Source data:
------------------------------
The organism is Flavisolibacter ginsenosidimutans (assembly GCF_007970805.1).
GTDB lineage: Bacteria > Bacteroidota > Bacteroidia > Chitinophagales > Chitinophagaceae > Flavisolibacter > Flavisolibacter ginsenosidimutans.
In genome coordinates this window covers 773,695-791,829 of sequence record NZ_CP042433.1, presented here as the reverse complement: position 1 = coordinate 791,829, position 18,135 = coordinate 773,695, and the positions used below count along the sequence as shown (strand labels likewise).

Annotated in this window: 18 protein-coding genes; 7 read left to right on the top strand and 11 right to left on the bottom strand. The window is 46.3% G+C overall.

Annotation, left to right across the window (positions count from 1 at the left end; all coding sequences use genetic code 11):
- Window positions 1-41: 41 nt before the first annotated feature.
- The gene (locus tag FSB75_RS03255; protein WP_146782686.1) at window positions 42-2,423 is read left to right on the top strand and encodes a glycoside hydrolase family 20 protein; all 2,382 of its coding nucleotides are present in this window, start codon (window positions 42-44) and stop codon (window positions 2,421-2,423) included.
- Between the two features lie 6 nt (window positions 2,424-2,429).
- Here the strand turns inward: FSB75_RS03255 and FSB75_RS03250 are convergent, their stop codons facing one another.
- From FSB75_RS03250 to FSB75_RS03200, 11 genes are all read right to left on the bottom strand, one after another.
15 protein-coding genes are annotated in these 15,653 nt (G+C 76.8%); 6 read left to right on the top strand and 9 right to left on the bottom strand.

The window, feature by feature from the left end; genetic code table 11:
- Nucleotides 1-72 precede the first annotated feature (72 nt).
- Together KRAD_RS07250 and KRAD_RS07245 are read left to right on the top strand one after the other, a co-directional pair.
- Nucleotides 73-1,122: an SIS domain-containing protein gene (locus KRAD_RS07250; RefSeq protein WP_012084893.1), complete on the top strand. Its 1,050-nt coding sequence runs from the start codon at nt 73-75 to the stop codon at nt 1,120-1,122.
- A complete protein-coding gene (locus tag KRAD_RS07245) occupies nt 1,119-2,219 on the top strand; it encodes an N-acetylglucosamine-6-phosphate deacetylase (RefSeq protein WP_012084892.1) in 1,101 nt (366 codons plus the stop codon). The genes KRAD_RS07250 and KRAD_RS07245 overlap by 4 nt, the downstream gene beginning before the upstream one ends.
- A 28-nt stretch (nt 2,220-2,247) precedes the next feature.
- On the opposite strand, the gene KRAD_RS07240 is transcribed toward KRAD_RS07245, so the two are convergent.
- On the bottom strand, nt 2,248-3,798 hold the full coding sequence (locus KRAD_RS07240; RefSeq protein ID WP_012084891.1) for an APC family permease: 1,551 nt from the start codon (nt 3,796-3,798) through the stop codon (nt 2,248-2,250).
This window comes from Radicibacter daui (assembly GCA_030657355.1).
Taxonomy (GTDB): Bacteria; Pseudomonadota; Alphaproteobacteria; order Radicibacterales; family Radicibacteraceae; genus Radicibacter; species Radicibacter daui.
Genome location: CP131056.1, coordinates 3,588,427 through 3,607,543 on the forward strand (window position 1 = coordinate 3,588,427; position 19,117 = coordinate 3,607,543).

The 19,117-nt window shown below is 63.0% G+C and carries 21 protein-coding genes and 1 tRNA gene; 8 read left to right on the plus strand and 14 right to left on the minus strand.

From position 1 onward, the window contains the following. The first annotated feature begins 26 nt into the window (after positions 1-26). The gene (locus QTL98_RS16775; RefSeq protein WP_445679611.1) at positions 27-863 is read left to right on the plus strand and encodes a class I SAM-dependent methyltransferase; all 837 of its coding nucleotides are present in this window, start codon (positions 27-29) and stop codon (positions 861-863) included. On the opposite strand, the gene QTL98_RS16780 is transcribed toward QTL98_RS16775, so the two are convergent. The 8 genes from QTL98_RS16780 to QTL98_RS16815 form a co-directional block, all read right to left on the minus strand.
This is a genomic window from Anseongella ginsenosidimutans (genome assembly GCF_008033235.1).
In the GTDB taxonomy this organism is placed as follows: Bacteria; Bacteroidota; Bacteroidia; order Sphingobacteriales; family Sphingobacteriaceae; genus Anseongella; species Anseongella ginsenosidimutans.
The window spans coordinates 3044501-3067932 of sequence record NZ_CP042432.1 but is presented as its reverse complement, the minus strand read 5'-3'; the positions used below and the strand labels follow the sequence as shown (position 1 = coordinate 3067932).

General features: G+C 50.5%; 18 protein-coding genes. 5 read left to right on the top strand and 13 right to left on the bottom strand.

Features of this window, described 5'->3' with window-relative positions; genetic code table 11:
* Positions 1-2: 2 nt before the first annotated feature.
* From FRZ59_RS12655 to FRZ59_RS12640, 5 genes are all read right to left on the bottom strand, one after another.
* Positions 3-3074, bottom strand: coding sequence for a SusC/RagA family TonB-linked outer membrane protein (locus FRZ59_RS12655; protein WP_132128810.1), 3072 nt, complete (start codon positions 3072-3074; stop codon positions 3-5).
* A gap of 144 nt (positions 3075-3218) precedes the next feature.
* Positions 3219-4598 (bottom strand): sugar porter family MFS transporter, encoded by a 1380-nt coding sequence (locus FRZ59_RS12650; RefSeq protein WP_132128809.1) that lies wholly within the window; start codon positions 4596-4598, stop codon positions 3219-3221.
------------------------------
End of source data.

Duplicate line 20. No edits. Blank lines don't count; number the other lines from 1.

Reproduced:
This window comes from Radicibacter daui (assembly GCA_030657355.1).